One area where we put this into practice, where i was unlearning, but also learning new behavior. Was that we decided i should go for a 15 minute walk three times a week. Setting the bar very low in other words. In addition i was going to teach myself a new way to think; i was going to congratulate myself on a job well done once i got home again, pat myself on the back so to speak (this ofc had the additional benefit of exercise, which as mentioned by someone else is great for your mental well-being). I was skeptical to begin with as it seemed such a small thing, and after i got home and congratulated myself i didn't really feel a sense of accomplishment to begin with. In fact, i felt kinda useless and disappointed in myself, after all, i could have gone for a two-hour walk and instead of on asphalt i could've walked in the mountains near my home. After a while tho, when congratulating myself, instead of just saying it to myself, i also began to feel it. Although small, it was actually an accomplishment, i had done something. This feeling of accomplishment was crucial and it led me to take longer walks, eventually every day, venturing into the forest and the mountains, all the while discussing this with my psychiatrist, ensuring that i didn't bite of more than i could chew at any time, as was my problem. It had a number of profound consequences for my health. I got in really good shape, thereby also improving my general mental well-being. and as mentioned by @LBGIRL213, made my brain produce endorphins which naturally lifts your mood, and after i got home i felt really good about myself and my entire day got better.

Of course, the problems i'm talking about here, may not be your kind of problems, but nearly everyone of us, especially those who suffer from depression, have learned patterns of behavior that work against us. My intention was to give examples of how therapy may benefit you. There are also different kinds of therapists, of which i've had several, who focus on different thing and i may talk about later. Most of them have benefited me in some way. These days i don't do much talking during therapy. Instead we focus on doing things, challenging myself, staying active while learning new better ways of thinking and behaving. Practicing becoming a better version of myself you could say. It takes time, and it's hard work, but it gets amazing results.

I've talked so long about therapy now that i'll put of other things like antidepressants for later. 

Hope you find something that works for you and that you get better.

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dotcomkot

looking at al that writing is hurting my eyes loool the brain is a powerful thing an can draw some very intense strange feelings. depresion has consumed the most of my life al i have left is laughter  

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Jellopanda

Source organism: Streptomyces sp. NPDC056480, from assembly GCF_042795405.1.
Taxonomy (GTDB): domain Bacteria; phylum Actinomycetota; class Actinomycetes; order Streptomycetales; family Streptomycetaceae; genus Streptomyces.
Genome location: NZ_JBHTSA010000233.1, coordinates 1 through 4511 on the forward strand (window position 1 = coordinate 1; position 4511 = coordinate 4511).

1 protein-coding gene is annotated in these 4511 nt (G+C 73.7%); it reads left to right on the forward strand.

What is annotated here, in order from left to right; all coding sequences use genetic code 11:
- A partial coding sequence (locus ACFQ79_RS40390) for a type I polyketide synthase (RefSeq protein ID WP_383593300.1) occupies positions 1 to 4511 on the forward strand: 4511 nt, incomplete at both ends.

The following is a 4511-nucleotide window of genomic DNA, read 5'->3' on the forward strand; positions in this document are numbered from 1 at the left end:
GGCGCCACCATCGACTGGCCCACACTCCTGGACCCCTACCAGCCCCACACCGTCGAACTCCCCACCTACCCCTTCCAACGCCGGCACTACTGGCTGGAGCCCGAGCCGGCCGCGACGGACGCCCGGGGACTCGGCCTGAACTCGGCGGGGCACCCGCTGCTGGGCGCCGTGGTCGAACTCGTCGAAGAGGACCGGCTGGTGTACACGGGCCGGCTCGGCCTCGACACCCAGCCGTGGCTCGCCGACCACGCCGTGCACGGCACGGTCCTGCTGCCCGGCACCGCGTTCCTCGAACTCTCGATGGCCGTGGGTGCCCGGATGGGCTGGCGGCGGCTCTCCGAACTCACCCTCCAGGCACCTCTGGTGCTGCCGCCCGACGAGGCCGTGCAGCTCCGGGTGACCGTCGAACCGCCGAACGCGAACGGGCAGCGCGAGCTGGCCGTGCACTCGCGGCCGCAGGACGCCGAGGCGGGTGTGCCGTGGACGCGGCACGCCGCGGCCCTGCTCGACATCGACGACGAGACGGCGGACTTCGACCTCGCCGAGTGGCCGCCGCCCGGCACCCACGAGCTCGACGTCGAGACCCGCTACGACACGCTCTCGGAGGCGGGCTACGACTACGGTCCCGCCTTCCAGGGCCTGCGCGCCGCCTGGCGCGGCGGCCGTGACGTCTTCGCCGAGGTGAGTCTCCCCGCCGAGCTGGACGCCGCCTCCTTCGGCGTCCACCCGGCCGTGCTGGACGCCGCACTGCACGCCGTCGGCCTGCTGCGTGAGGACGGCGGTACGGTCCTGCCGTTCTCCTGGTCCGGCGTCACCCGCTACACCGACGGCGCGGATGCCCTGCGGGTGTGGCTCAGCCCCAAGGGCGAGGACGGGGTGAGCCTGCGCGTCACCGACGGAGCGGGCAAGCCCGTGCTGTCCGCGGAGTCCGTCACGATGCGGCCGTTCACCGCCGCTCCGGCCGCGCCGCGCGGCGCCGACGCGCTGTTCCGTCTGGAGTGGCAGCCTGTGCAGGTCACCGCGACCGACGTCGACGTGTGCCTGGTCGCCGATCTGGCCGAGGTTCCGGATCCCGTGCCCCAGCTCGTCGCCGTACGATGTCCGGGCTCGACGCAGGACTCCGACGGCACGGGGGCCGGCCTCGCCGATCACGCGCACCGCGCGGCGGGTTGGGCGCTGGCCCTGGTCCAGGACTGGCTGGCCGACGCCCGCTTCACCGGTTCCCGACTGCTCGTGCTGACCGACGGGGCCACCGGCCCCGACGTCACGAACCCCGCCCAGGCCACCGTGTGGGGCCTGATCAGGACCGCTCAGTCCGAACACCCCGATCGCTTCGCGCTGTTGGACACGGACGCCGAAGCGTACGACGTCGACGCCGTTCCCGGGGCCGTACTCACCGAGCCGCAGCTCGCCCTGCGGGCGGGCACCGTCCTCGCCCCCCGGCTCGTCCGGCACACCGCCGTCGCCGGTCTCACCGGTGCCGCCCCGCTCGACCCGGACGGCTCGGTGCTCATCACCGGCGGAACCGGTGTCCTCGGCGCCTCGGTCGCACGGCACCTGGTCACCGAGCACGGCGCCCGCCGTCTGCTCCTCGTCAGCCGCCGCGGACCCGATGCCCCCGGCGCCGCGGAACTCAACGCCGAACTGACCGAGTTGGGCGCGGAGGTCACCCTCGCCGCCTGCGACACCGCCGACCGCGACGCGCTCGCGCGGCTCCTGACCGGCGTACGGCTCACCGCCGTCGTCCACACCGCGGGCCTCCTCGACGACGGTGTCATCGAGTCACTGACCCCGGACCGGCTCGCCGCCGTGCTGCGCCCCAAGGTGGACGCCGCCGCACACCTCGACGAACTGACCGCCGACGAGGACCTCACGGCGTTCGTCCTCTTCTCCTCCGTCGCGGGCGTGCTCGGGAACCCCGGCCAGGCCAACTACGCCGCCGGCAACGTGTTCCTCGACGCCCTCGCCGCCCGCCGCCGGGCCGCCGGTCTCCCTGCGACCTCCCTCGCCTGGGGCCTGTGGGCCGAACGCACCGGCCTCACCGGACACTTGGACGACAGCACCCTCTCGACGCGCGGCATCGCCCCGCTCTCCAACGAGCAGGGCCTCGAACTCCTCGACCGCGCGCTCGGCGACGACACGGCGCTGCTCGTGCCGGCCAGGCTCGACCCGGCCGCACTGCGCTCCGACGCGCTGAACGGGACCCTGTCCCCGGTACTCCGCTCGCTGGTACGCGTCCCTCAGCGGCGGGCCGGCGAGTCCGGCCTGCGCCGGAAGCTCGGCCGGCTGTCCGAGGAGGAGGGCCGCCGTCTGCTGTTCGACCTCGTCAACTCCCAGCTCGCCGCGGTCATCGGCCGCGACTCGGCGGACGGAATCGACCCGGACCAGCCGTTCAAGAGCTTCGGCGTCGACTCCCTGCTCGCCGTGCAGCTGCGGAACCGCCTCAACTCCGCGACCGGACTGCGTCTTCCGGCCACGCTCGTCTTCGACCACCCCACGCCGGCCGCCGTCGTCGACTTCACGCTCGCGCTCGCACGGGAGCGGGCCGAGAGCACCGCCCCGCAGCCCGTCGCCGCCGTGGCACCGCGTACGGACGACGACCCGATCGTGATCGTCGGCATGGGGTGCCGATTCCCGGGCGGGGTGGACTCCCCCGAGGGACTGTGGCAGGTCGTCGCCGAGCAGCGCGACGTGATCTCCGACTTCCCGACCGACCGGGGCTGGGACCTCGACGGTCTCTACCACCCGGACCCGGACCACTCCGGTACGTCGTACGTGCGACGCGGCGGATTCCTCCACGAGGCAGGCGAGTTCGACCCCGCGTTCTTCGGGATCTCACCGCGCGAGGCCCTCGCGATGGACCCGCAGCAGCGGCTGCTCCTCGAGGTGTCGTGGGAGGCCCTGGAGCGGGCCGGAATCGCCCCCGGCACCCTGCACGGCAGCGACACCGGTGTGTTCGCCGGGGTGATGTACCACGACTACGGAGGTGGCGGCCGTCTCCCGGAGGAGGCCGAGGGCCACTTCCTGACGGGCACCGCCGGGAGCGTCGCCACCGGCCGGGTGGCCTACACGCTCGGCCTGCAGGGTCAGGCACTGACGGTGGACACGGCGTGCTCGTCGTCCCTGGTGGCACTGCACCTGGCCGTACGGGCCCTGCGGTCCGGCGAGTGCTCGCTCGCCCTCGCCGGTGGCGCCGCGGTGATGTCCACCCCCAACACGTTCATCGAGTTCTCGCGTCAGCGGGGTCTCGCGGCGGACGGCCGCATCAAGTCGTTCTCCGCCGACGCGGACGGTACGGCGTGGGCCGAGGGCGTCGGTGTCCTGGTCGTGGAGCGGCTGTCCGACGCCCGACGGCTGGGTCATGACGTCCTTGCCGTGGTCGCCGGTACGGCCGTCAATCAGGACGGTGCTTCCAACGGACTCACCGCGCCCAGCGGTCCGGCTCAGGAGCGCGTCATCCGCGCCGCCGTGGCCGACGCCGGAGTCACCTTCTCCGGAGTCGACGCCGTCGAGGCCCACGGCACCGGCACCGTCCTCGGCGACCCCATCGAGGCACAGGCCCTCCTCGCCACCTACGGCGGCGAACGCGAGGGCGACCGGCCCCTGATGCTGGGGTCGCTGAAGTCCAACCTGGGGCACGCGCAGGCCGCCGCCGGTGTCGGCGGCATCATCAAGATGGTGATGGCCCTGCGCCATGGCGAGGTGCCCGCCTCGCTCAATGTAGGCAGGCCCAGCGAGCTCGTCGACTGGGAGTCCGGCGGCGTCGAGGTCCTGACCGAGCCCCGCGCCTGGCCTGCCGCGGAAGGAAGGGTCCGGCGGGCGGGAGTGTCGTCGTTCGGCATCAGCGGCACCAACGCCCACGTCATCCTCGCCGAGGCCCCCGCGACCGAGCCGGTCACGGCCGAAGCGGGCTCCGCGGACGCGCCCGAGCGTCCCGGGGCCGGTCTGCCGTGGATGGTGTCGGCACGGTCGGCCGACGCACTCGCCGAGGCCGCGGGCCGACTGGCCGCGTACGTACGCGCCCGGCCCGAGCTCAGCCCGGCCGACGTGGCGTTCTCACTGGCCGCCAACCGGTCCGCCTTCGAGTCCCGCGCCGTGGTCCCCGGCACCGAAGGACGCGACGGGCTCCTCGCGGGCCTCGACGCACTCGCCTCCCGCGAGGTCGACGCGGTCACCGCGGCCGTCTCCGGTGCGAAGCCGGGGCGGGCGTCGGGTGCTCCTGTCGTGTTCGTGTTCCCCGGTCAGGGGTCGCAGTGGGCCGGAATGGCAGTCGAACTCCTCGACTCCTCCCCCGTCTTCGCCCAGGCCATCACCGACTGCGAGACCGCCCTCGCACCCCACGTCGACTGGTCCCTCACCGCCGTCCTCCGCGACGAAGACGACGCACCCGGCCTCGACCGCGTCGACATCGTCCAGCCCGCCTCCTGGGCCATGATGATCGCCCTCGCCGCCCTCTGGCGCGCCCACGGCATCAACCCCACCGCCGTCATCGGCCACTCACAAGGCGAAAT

Sorry it's so long. I tried to make it shorter, but only managed to cut so much

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dotcomkot

hah its fine @Jellopanda i was only joking. i read it. im out of likes mines always gone by about 10 am lol

 

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Nikolas

phrenicz@ I rather add, be kind and celebrate yourself. 

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Jellopanda

When it comes to depression there is a way of thinking about things that i find helpful.

In our society, by that i mean mainly western society, there's this great focus on happiness and that the main goal in life is happiness. While being happy feels great that's only one feeling and a small part of life. If a person went around being happy 100% of the time i would actually recommend her going to a psychiatrist to find out what was wrong with her. Also if we all were perfectly happy all the time we probably wouldn't be able to survive as a race, because we would have no motivation for doing anything with our lives or to improve our situation.

Negative feelings have their place too. Grief, anger, sadness, loneliness, shame, fear and so on all have their place. They may in fact be very helpful to us sometimes. In addition to that i think they put things in perspective and makes us appreciate the positive things in life more because we've experienced the other side of things. Negative feelings are experiences too and i think they enrich our lives

That is of course if you don't have them way to often, which is what you could say depression is. What i'm trying to do with my depression is simply to balance things out a little bit more so that i have more of a 50-50 ratio maybe of negative vs positive rather than say 90-10. But one shouldn't discount the negative feelings or spend all ones energy to avoid them completely.

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Yukon4E2

I went through weekly therapy for about 4 years, when I moved away from home and then filed for a divorce like 8 month later. Then my dad killed him self. I found that a combination of therapy and Prozac were most effective. 

However, I will say that mine was somewhat "situational." But once I got into therapy for divorce or grief, of course all this stuff from the past bubbled up. I found it immensely productive and helpful. Mine was mostly CBT as well. 

However I do know one person close to me (my love) who seems to have suffered major depression on and off his whole life. He's 55 now and against therapy and antidepressants. Which boggles my mind. It's just a lot of suffering. 

My best friend has severe and tremendous problems with anxiety. She's done some therapy, is on a variety of meds and now combines that with  "self-medicating." However, she has ongoing and relentless struggles with anxiety that cause her a lot of pain.

My mom has had depression and some anxiety and she benefits also remarkably from Prozac and general anti-anxiety meds. 

Just some experience and ideas ? to throw out there. Hugs.

Edited by ajmorgan99
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DippityDoo

@ajmorgan99 

Oh my goodness, I am so deeply sorry for the loss of your dad.  I would not know even where to begin to try coping with the magnitude of parental suicide.  Such a tragedy is already overwhelming, but occurring so soon after the trauma of divorce is a suffering beyond my comprehension.  Thank goodness you had access to counseling and anti-depressants and am so happy to hear it helped you through such immeasurable loss.

There's lots of wise advice in your post; thanks so much for posting.

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Yukon4E2

Thank you for the compassion@dippitydoo. Such kind words and grace from you. 

Im in a happy place now. But I almost did not survive those few years. Every day now is a bit of a gift.